In apparent panic at the tenor of the Supreme Court argument over the constitutionality of the Affordable Care Act (aka ObamaCare), liberal law professors have exploded with anticipatory denunciations of the court's conservative justices—claiming that it would be "hypocritical" and "partisan" of them to invalidate legislation passed by Congress when they generally oppose "judicial activism."
It appears the professors' idea of sound jurisprudence is that their favored justices are free to invalidate statutes that offend their sensibilities whether or not the words of the Constitution have anything to say on the matter, as in the case of same-sex marriage or partial-birth abortion, and even if the Constitution seems to endorse it, as in capital punishment. But if conservative justices have the temerity to enforce actual limits on government power stated in Article I, Section 8—over liberal dissents—then they are acting as shameless partisans.
It seems unlikely this one-sided definition of "activism" will persuade anyone. Judicial review might be aggressive and it might be deferential, but there cannot be one set of rules for liberal justices and another set for conservatives.
If liberal supporters of the health-care law were as confident of the merits of their position as they claim to be, they would offer actual legal arguments, based on text, history, structure and precedent, instead of labeling justices with whom they disagree as hypocrites and partisans.
The health-care case is hard for a reason. As James Madison wrote in The Federalist, No. 37, "marking the proper line of partition between the authority of the general and that of the State governments" is so "arduous" that it will "puzzle the greatest adepts in political science."
As American commerce has grown more national and even global in nature, the line has become only harder to draw. It is not intellectually responsible for defenders of the health-care statute to pretend there is only one clear right answer to the case, and to imply that those who disagree must be blinded by partisanship.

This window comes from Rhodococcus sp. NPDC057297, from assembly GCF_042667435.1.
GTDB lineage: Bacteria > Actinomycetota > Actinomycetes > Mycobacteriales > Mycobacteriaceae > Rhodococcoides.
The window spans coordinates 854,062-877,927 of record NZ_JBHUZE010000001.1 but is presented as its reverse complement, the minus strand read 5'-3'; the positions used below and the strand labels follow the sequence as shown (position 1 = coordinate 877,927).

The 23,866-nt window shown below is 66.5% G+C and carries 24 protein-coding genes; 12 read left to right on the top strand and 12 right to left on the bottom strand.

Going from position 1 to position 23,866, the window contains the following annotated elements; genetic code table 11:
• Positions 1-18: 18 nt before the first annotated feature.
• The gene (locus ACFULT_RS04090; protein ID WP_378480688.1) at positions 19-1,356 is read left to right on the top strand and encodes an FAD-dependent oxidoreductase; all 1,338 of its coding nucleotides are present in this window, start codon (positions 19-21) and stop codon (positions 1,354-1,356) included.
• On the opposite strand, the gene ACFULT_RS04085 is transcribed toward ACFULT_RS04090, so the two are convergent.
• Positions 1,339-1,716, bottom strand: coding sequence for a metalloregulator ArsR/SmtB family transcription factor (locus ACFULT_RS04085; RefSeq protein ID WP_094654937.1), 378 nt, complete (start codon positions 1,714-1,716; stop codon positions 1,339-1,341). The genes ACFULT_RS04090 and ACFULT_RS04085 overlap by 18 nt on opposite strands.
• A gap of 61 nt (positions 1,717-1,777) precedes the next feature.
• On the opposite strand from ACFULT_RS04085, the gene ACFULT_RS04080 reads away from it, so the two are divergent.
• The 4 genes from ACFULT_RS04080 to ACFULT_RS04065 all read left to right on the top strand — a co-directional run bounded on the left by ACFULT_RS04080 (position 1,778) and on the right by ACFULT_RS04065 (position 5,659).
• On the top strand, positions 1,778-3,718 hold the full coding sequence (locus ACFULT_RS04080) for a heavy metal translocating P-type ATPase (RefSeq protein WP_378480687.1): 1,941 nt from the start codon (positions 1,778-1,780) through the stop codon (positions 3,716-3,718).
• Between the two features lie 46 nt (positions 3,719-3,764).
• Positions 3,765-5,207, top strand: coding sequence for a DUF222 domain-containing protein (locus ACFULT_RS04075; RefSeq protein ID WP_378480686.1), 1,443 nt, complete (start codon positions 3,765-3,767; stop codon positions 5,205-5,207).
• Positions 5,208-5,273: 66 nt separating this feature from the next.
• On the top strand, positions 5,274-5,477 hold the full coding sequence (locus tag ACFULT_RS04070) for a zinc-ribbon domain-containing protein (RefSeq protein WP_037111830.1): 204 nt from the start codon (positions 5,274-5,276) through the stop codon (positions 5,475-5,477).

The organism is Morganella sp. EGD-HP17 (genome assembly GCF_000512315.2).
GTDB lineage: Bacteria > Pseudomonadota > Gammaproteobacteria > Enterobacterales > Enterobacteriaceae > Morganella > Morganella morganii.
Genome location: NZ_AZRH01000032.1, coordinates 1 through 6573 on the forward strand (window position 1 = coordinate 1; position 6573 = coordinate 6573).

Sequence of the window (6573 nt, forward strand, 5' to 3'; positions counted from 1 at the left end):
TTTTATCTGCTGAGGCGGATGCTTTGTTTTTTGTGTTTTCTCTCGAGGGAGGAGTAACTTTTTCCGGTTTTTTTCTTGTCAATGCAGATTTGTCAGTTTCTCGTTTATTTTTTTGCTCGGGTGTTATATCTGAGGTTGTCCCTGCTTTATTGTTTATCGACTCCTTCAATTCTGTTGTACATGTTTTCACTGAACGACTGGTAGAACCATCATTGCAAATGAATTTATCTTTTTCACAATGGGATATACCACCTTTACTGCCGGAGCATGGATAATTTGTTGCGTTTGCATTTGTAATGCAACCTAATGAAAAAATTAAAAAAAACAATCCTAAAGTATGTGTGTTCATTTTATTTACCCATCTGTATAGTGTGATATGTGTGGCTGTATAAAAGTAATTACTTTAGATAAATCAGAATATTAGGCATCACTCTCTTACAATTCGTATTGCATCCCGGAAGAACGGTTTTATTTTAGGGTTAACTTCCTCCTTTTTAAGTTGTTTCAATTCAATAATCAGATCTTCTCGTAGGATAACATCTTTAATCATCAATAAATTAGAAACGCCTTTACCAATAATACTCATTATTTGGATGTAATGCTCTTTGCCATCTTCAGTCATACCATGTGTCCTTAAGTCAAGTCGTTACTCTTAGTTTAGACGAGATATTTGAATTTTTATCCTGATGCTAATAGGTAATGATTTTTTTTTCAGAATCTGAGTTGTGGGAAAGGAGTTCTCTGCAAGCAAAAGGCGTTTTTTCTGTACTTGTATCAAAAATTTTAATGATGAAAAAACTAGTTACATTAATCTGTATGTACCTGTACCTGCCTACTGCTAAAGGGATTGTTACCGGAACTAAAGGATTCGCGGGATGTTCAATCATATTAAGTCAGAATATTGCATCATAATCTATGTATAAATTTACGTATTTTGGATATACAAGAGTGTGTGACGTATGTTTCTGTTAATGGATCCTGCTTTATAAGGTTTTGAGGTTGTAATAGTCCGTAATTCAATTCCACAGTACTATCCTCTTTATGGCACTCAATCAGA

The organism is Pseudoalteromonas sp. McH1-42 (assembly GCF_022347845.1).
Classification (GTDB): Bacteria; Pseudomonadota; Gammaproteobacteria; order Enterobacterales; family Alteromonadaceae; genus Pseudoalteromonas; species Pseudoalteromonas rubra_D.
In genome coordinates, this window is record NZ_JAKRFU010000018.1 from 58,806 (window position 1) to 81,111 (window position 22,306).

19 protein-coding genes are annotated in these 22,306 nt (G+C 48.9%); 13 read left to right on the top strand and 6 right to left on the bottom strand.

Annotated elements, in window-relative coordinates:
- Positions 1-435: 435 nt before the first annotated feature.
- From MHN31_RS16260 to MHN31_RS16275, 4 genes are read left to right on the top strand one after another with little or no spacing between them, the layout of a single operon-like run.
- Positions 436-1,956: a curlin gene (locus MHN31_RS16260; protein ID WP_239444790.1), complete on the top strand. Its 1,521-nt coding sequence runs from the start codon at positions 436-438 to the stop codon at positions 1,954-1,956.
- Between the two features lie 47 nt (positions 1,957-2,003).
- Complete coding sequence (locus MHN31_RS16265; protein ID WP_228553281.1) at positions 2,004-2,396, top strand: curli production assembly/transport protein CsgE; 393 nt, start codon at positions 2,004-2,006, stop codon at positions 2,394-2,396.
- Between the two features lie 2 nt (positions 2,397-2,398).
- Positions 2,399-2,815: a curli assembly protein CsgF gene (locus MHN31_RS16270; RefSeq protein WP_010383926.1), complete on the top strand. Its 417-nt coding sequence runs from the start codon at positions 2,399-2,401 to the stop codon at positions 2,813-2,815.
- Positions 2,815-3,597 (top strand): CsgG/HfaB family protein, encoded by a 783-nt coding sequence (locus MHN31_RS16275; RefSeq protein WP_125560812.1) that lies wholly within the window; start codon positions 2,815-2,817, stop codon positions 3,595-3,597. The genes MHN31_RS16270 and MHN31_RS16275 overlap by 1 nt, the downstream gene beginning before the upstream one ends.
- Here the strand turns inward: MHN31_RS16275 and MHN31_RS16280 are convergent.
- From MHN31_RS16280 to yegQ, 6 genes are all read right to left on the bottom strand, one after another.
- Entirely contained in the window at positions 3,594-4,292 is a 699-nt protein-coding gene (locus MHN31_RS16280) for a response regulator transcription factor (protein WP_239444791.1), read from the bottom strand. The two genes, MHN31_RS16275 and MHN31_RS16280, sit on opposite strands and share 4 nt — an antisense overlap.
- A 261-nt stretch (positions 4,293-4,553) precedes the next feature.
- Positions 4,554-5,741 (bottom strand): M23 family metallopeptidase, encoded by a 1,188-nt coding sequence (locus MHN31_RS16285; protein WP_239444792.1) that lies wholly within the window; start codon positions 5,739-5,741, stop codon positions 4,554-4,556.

Both sides in the ObamaCare litigation agree, in principle, that a line must be drawn somewhere, and that it must be drawn by the Supreme Court. As the great Chief Justice John Marshall put it, the enumeration of certain powers of Congress "presupposes something not enumerated," and "by this tribunal alone can the decision be made." It is not "judicial activism" for the court to do its duty to draw this line. Unlike some cases that could be named, the court is not thrusting itself into a political controversy where the Constitution has nothing to say.
The states challenging the individual mandate rely on a simple conceptual point: Under its power to regulate "commerce," Congress can regulate only transactions taking place in the economy; it has no power to regulate nonactivity—to regulate persons not engaged in commerce by requiring them to buy products or services they would not otherwise purchase, in this case health insurance.
That may be a correct reading of the Constitution, or not, but it must be taken seriously. There is no precedent either way, because Congress has never passed a law like this before.
The oral arguments made before the Supreme Court in March revealed that the defenders of the health-care mandate are unable to identify any line between what they say Congress can do and what it cannot. The solicitor general offered various reasons why health care is unique, but none of them are grounded in any principle based in constitutional text, history or theory. That does not mean ObamaCare is doomed. But it does mean that, if the court wishes to uphold the statue, the justices will have to come up with their own rationale.
The drafters and defenders of the health-care law have only themselves to blame for this mess. With a filibuster-proof Senate and total domination of the House, they did not trouble to build the consensus necessary for transformative legislation of this scope.
More importantly, they did not take seriously their obligation to legislate within the limits set by the Constitution. Indeed, when a reporter asked in October 2009 what the constitutional basis was for the statute, then-House Speaker Nancy Pelosi dismissively responded, "Are you serious?"
Either the drafters of the legislation should have stayed within the generous bounds of authority established by prior precedent, or the administration's lawyers needed to offer a legal defense for going beyond those precedents that does not do violence to fundamental structural features of our Constitution. They could hardly expect the independent judiciary to write Congress a blank check of plenary regulatory authority, without discernible limit.
Mr. McConnell, a former federal judge, is a professor of law and director of the Constitutional Law Center at Stanford Law School, and a senior fellow at the Hoover Institution.